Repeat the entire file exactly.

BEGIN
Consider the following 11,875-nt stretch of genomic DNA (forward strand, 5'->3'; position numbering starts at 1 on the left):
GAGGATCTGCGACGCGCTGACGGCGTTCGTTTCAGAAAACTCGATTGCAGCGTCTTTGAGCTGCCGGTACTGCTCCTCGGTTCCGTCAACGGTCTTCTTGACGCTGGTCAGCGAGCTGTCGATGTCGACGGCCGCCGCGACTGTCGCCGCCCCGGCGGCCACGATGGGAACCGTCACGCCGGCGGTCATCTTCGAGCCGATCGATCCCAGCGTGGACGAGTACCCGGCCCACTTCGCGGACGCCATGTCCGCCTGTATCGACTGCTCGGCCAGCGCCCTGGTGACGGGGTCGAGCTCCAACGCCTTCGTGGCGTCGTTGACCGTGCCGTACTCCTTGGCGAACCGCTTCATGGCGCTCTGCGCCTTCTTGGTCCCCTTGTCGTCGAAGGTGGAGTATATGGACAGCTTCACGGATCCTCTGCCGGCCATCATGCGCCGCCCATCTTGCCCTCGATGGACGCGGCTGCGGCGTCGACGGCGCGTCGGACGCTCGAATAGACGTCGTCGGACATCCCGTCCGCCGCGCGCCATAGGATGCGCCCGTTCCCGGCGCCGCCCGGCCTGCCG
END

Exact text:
Consider the following 11,875-nt stretch of genomic DNA (forward strand, 5'->3'; position numbering starts at 1 on the left):
GAGGATCTGCGACGCGCTGACGGCGTTCGTTTCAGAAAACTCGATTGCAGCGTCTTTGAGCTGCCGGTACTGCTCCTCGGTTCCGTCAACGGTCTTCTTGACGCTGGTCAGCGAGCTGTCGATGTCGACGGCCGCCGCGACTGTCGCCGCCCCGGCGGCCACGATGGGAACCGTCACGCCGGCGGTCATCTTCGAGCCGATCGATCCCAGCGTGGACGAGTACCCGGCCCACTTCGCGGACGCCATGTCCGCCTGTATCGACTGCTCGGCCAGCGCCCTGGTGACGGGGTCGAGCTCCAACGCCTTCGTGGCGTCGTTGACCGTGCCGTACTCCTTGGCGAACCGCTTCATGGCGCTCTGCGCCTTCTTGGTCCCCTTGTCGTCGAAGGTGGAGTATATGGACAGCTTCACGGATCCTCTGCCGGCCATCATGCGCCGCCCATCTTGCCCTCGATGGACGCGGCTGCGGCGTCGACGGCGCGTCGGACGCTCGAATAGACGTCGTCGGACATCCCGTCCGCCGCGCGCCATAGGATGCGCCCGTTCCCGGCGCCGCCCGGCCTGCCG